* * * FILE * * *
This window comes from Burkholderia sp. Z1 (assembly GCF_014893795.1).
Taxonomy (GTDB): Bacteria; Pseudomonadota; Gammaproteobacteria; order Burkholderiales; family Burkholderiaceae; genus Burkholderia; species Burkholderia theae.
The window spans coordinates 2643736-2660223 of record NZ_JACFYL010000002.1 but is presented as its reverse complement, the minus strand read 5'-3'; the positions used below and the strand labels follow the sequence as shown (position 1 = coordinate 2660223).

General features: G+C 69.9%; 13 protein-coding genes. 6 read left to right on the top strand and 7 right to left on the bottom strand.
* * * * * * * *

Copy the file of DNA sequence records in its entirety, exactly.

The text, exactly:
This window comes from Burkholderia sp. Z1 (assembly GCF_014893795.1).
Taxonomy (GTDB): Bacteria; Pseudomonadota; Gammaproteobacteria; order Burkholderiales; family Burkholderiaceae; genus Burkholderia; species Burkholderia theae.
The window spans coordinates 2643736-2660223 of record NZ_JACFYL010000002.1 but is presented as its reverse complement, the minus strand read 5'-3'; the positions used below and the strand labels follow the sequence as shown (position 1 = coordinate 2660223).

General features: G+C 69.9%; 13 protein-coding genes. 6 read left to right on the top strand and 7 right to left on the bottom strand.